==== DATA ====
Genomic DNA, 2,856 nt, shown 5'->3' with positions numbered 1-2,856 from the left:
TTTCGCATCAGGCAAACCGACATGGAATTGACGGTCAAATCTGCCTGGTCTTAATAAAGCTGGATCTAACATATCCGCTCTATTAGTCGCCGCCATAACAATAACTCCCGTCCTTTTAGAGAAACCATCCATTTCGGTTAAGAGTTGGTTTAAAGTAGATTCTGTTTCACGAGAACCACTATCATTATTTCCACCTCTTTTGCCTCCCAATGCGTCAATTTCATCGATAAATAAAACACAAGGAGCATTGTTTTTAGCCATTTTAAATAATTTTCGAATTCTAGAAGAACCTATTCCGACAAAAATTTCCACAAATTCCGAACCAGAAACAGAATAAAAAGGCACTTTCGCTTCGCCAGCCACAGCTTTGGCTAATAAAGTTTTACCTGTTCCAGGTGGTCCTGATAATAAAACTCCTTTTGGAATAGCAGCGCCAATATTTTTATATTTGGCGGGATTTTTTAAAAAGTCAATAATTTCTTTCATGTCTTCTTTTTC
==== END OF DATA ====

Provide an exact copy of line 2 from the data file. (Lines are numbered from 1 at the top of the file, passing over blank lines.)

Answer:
TTTCGCATCAGGCAAACCGACATGGAATTGACGGTCAAATCTGCCTGGTCTTAATAAAGCTGGATCTAACATATCCGCTCTATTAGTCGCCGCCATAACAATAACTCCCGTCCTTTTAGAGAAACCATCCATTTCGGTTAAGAGTTGGTTTAAAGTAGATTCTGTTTCACGAGAACCACTATCATTATTTCCACCTCTTTTGCCTCCCAATGCGTCAATTTCATCGATAAATAAAACACAAGGAGCATTGTTTTTAGCCATTTTAAATAATTTTCGAATTCTAGAAGAACCTATTCCGACAAAAATTTCCACAAATTCCGAACCAGAAACAGAATAAAAAGGCACTTTCGCTTCGCCAGCCACAGCTTTGGCTAATAAAGTTTTACCTGTTCCAGGTGGTCCTGATAATAAAACTCCTTTTGGAATAGCAGCGCCAATATTTTTATATTTGGCGGGATTTTTTAAAAAGTCAATAATTTCTTTCATGTCTTCTTTTTC